The fellow who gave me the Quran, a Yusuf Ali transliterated version, was from Pakistan. He always appeared to be very happy. I started to read the Quran, and I managed to read about half of it.
Then I sort of “ran out of steam.” I ended up in an area where I was neither quite here nor there. I would resume reading it after the second return to Canada, when we stayed in Ottawa, and where I completedmy reversion. I guess I experienced what is known as an identity crisis.
Since then, I have been reading it every day, except when I feel unwell. I also use it to learn Arabic. I hear its recitation and, simultaneously, follow the English translation. Doing this repeatedly enables one to learn the meaning of what is being recited.
At this point I understand about eighty-five percent of the book when I hear it being recited. I am working on the remaining fifteen per cent. It is quite gratifying when I go to the congregational prayer, and I can actually understand what the imam is reciting. Often, I can tell which chapter he is reciting from.
I looked for work at Manpower and found a job with COHO management Services, a subsidiary of the CFHBC, the Cooperative Housing Federation of British Columbia.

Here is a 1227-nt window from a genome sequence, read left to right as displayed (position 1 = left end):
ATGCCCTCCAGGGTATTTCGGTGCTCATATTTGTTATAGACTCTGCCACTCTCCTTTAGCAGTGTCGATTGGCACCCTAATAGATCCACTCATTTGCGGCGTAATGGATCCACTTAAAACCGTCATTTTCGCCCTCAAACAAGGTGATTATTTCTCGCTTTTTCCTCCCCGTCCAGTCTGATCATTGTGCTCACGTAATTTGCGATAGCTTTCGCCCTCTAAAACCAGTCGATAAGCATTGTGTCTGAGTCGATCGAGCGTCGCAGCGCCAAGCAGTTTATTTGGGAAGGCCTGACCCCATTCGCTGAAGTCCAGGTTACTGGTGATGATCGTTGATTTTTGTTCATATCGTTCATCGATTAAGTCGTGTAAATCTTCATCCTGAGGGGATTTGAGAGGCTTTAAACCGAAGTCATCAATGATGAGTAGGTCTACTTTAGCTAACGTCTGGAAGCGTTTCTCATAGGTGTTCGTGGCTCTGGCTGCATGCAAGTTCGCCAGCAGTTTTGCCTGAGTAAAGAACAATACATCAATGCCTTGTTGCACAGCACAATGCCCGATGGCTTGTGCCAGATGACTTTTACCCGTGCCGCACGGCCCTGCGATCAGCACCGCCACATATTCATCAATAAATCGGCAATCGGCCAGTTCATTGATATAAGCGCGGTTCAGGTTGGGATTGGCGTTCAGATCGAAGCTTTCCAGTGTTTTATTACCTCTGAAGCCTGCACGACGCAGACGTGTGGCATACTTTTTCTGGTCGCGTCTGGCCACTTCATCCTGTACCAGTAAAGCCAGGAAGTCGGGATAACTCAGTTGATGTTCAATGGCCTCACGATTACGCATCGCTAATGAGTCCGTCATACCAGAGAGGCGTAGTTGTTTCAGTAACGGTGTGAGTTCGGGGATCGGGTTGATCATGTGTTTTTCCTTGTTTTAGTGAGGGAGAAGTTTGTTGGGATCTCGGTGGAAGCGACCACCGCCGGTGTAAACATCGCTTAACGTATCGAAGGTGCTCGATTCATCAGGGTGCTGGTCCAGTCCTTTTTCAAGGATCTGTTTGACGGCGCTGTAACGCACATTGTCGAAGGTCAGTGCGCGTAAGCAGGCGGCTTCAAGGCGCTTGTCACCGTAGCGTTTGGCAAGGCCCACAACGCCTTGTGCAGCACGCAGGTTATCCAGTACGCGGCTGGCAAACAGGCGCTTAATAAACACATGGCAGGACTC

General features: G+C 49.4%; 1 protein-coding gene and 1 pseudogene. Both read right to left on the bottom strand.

COHO was located on Main Street. There were about a dozen employees, nearly all ladies. The Executive Director, however, was an immigrant chap from the UK.
The fact that I was previously active in Toronto’s Campus Coop helped me get the job. I was hired by Joan Elliott, the manager. She seemed like a very sensible lady. I got along well with her.
This job lasted almost a year. I learned how to use Lotus 123 and additional skills. The people at COHO were decent folk.
Even the place on Water Street felt expensive. I looked around and found a trailer park which also rented tent spaces. The park was next to Whiterock, a town in Canada right on the border with the US. I rented a space to put up a tent. I then erected the tent and we moved into the tent from the bachelor apartment.
This was an experience. I bought a Coleman stove and Zara would bake the sourdough rye bread in it. I used to take showers in an outdoors shower room. Soon I found out that Zara was pregnant.
One of the housing co-op members, Sandy McRae, helped me get a subsidized unit in the co-op on East Fifth Avenue, just off Commercial Drive. It was a one-bedroom unit.
I think the fact that we lived in a tent at the time actually helped us, as there was a long waiting list to rent any subsidized unit. I guess we were moved to the top of the list.
The fact that I worked for COHO, which managed the Co-ops finances, must have been also helpful. Sandy was in a wheelchair. Once I asked him:
“Hey Sandy, how did you end up in a wheelchair? Were you born with a problem? I hope you don’t mind me asking.”
“Oh no, I don’t mind. Actually, I am kind of ashamed to tell, but I’ll tell you anyway. I was returning from a bar, drunk, and I passed out right on the road. A truck ran over my legs.”
“Oh my God, that’s terrible,” I said.